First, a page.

7. Your biography mentions that you are a vocational healer. What is that, exactly?

It means that I do healing work, when I can, and when the circumstances are right, but never for money.

8. You are related to famed occultist Alice Bailey. Can you tell me a little about what that means to you?

I had some of Alice Bailey’s books before I realised she was a relative—so we have very similar interests. I read some of her early work, and was flabbergasted—it was almost identical to things I’d written in my teens. At that stage though, I felt a bit crazy—I did not understand why I was so interested in the esoteric, as nobody had told me about my heritage.

Since then, I have discovered I come from a long line of mystics, Witches, ministers, and esotericists, which was a huge relief, to be honest. I see Alice as an inspiration because she kept her eyes fixed on the Higher Purpose—that of channeling God-energies to earth, and the ascension of human consciousness towards the Creative Intelligence. My only regret is that she was so intent on serving “The Masters” (spiritual entities helping mankind) that she did very little creative work of her own—I think she would have been good at that.

9. How did you become interested in studying the Goddess?

I was attracted to mythology and Wicca from an early age. I had a thing about Artemis and the Moon—very apt for a teenage girl—and I loved the way the Goddess was revered in modern Witchcraft. My studies of mythology grew alongside this, so that my interest became intellectual as well as instinctual.

10. Your most recent book is about Kabbalah. How did you become interested in studying the Kabbalah?

My mother’s side is Jewish, which may explain part of my natural attraction to this mystical system. However, the book is on Qabalah—I use the “Q” to differentiate it from traditional Jewish Kabbalah. My interpretation is of the Western Mystery Tradition—highly eclectic, and influenced by Israel Regardie, Dion Fortune, Crowley, and so on. So my interest came both from my Jewish roots and my interest in High Magick, which started in my teens.

11. And for men, you have another book coming out. Tell our readers about that.

Invoke the Gods is for men and women alike—but admittedly I wrote it when my male friends read Invoke the Goddess and said, “Hey, can you write one more geared towards us?!” I’m just as interested in male gods and archetypes, so I was happy to oblige. The book deals with fifteen male godforms, Hindu, Egyptian, and Greek. It describes their symbolism, studies their purpose, and looks at the related literature. The reader is then offered that chance to encounter the deity personally, through a guided visualisation. It’s the twin and male counterpart of Invoke the Goddess both in content and in format.

12. What other projects do you have in the works?

My next big text will be on witchcraft, covering just about every aspect one can. I am also designing two Tarot packs.

The Witch's Guide to Life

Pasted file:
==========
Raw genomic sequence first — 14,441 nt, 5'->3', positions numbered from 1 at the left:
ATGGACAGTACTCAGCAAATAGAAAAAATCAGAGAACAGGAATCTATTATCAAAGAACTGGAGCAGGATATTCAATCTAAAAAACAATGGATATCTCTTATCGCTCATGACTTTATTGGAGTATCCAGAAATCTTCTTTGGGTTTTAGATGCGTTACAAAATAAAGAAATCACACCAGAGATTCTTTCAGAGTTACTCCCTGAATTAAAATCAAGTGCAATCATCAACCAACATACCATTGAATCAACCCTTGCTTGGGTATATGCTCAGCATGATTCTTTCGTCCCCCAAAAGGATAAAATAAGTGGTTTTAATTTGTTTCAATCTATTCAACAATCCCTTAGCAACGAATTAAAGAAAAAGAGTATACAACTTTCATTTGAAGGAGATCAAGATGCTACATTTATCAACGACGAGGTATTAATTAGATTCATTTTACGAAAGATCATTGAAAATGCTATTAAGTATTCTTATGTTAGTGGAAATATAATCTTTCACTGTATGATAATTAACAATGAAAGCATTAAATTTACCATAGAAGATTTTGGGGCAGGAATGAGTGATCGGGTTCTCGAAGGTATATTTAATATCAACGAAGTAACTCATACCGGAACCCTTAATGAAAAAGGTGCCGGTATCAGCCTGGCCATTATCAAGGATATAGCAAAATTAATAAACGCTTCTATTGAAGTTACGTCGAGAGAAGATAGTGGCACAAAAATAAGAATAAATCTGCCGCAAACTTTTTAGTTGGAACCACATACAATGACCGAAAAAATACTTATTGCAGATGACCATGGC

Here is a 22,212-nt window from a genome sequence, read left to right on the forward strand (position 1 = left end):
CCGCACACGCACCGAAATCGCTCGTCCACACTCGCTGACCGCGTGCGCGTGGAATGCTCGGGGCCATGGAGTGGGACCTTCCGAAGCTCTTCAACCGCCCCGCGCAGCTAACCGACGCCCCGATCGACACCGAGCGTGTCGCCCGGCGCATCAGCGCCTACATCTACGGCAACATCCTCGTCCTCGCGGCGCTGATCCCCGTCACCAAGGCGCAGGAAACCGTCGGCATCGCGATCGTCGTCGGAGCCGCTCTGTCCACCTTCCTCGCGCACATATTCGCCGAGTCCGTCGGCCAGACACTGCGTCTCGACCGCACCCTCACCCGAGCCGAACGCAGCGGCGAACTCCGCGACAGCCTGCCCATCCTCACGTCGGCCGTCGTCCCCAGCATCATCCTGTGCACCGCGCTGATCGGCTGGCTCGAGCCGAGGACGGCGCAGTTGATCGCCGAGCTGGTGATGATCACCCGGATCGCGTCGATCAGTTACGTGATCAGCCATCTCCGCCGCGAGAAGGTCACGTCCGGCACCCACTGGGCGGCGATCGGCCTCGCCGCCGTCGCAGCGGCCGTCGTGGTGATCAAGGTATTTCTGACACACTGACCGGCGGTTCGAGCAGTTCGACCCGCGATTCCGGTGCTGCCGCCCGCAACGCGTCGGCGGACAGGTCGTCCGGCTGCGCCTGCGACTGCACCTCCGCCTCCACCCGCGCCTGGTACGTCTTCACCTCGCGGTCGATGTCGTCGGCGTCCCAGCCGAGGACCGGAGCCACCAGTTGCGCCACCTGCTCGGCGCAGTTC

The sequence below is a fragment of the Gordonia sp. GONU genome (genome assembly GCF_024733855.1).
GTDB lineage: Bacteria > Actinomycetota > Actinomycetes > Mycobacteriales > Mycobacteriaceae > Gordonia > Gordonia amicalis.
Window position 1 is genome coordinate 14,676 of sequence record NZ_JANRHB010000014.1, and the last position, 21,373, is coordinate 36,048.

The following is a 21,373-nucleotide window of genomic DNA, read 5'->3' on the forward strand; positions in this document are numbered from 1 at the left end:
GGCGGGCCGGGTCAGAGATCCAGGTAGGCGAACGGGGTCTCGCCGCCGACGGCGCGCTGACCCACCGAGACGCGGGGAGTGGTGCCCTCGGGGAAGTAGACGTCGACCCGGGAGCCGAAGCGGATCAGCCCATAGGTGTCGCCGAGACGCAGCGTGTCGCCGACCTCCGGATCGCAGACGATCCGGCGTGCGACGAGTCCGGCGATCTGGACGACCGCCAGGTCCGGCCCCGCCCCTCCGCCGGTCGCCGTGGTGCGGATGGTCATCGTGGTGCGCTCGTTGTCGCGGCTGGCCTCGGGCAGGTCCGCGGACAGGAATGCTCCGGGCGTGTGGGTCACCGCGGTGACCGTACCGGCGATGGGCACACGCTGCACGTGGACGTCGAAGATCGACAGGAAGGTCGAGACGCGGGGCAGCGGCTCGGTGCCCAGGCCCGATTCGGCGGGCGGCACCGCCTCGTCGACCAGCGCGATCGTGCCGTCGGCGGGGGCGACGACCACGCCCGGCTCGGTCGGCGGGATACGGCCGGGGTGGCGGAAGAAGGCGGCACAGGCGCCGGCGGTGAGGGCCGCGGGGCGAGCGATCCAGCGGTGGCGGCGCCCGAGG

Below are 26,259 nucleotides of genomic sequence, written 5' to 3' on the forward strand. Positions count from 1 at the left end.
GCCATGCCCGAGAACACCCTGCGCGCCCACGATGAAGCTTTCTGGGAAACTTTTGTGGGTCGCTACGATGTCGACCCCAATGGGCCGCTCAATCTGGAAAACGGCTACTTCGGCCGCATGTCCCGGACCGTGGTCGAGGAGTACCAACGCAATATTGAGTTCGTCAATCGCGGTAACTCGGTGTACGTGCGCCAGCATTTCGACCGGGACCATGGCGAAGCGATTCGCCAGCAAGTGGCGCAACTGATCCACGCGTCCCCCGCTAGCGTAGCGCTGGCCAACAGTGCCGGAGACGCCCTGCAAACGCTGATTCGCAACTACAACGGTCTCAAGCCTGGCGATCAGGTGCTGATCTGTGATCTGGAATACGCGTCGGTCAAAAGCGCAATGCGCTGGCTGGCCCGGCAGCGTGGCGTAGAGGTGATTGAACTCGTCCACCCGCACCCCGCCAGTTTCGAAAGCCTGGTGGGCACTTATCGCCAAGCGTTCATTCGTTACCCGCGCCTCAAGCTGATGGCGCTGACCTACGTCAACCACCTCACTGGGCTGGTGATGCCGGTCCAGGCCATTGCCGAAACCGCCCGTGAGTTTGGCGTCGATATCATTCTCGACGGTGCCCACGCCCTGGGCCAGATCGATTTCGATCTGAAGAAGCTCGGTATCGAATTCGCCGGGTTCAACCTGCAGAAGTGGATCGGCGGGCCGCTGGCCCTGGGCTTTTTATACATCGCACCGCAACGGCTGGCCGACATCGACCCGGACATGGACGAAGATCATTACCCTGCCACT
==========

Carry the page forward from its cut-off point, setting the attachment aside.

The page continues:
Trade Paperback  |  $29.95 US  |  9780738702001  |  June 2003
The Witch’s Guide to Life is brimming with practical advice for every modern, magickally minded person. Author Kala Trobe explores what it really means to practice Witchcraft, including how to... Read more

Meghan Don The Soul-Directed Life with Janet Conner
with Meghan Don
January 19, 2017
United States
John Michael Greer The Den of Lore Radio Show
with John Michael Greer
January 20, 2017
United States
Kac  Young PhD Center for Spiritual Living San Jose
with Kac Young PhD
January 24, 2017
San Jose, CA  United States
Anodea Judith PhD Creating on Purpose: Manifesting Your Dreams into Reality
with Anodea Judith PhD
February 20, 2017
Stockbridge, MA  United States
Anodea Judith PhD Healing with Charge - Free Virtual Event!
with Anodea Judith PhD
January 26, 2017
United States
Meghan Don Returning to the Mother, Returning to the Earth
with Meghan Don
January 27, 2017
United States
Bringing Inspiration To Earth Show
with Jenny Tyson
January 30, 2017
United States

Search events for:
Author Book City State

Great Sex Made Simple Great Sex Made Simple
Tantric Tips to Deepen Intimacy & Heighten Pleasure

By: Mark A. Michaels, Patricia Johnson
Price: $17.99 US,  $20.95 CAN
Llewellyn's Complete Book of Ayurveda Llewellyn's Complete Book of Ayurveda
A Comprehensive Resource for the Understanding & Practice of Traditional Indian Medicine

By: Hans H. Rhyner
Price: $34.99 US,  $39.95 CAN
Runes: the Gods' Magical Alphabet Book Runes: the Gods' Magical Alphabet Book
By: Bianca Luna
Price: $17.95 US,  $20.95 CAN
Herbalismo mágico Herbalismo mágico
By: Scott Cunningham
Price: $15.95 US,  $24.50 CAN
Universal Tarot deck Universal Tarot deck
By: Lo Scarabeo
Price: $22.95 US,  $26.50 CAN
Relocation Relocation
Personal Astrology Report

By: Llewellyn
Price: $10.00 US,  $11.50 CAN
The Elements of Ritual The Elements of Ritual
Air, Fire, Water & Earth in the Wiccan Circle

By: Deborah Lipp
Price: $21.95 US